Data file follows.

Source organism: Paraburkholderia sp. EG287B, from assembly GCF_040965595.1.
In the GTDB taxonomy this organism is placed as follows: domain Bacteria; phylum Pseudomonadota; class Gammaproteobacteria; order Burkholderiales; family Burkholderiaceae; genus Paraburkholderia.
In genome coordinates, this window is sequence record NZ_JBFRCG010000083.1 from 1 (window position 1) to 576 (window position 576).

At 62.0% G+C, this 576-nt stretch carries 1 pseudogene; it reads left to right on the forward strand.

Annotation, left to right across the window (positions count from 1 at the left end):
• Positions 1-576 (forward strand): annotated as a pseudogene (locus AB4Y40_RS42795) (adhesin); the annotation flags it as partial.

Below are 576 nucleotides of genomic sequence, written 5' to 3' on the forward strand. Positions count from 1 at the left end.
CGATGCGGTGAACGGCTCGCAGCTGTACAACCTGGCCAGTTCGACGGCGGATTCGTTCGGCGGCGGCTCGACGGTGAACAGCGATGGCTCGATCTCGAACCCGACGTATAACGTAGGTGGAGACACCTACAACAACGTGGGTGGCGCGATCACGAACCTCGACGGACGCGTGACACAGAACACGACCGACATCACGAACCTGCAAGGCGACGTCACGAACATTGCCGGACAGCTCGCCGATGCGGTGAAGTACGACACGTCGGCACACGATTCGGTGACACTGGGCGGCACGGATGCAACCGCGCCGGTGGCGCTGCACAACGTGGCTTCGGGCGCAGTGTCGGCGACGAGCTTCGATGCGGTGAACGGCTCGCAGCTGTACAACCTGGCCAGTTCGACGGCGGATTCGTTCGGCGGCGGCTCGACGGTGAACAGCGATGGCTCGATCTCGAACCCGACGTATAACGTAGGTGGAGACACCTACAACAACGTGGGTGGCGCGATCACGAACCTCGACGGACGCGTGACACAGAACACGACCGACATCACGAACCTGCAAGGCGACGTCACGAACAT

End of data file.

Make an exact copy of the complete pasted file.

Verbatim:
Source organism: Paraburkholderia sp. EG287B, from assembly GCF_040965595.1.
In the GTDB taxonomy this organism is placed as follows: domain Bacteria; phylum Pseudomonadota; class Gammaproteobacteria; order Burkholderiales; family Burkholderiaceae; genus Paraburkholderia.
In genome coordinates, this window is sequence record NZ_JBFRCG010000083.1 from 1 (window position 1) to 576 (window position 576).

At 62.0% G+C, this 576-nt stretch carries 1 pseudogene; it reads left to right on the forward strand.

Annotation, left to right across the window (positions count from 1 at the left end):
• Positions 1-576 (forward strand): annotated as a pseudogene (locus AB4Y40_RS42795) (adhesin); the annotation flags it as partial.

Below are 576 nucleotides of genomic sequence, written 5' to 3' on the forward strand. Positions count from 1 at the left end.
CGATGCGGTGAACGGCTCGCAGCTGTACAACCTGGCCAGTTCGACGGCGGATTCGTTCGGCGGCGGCTCGACGGTGAACAGCGATGGCTCGATCTCGAACCCGACGTATAACGTAGGTGGAGACACCTACAACAACGTGGGTGGCGCGATCACGAACCTCGACGGACGCGTGACACAGAACACGACCGACATCACGAACCTGCAAGGCGACGTCACGAACATTGCCGGACAGCTCGCCGATGCGGTGAAGTACGACACGTCGGCACACGATTCGGTGACACTGGGCGGCACGGATGCAACCGCGCCGGTGGCGCTGCACAACGTGGCTTCGGGCGCAGTGTCGGCGACGAGCTTCGATGCGGTGAACGGCTCGCAGCTGTACAACCTGGCCAGTTCGACGGCGGATTCGTTCGGCGGCGGCTCGACGGTGAACAGCGATGGCTCGATCTCGAACCCGACGTATAACGTAGGTGGAGACACCTACAACAACGTGGGTGGCGCGATCACGAACCTCGACGGACGCGTGACACAGAACACGACCGACATCACGAACCTGCAAGGCGACGTCACGAACAT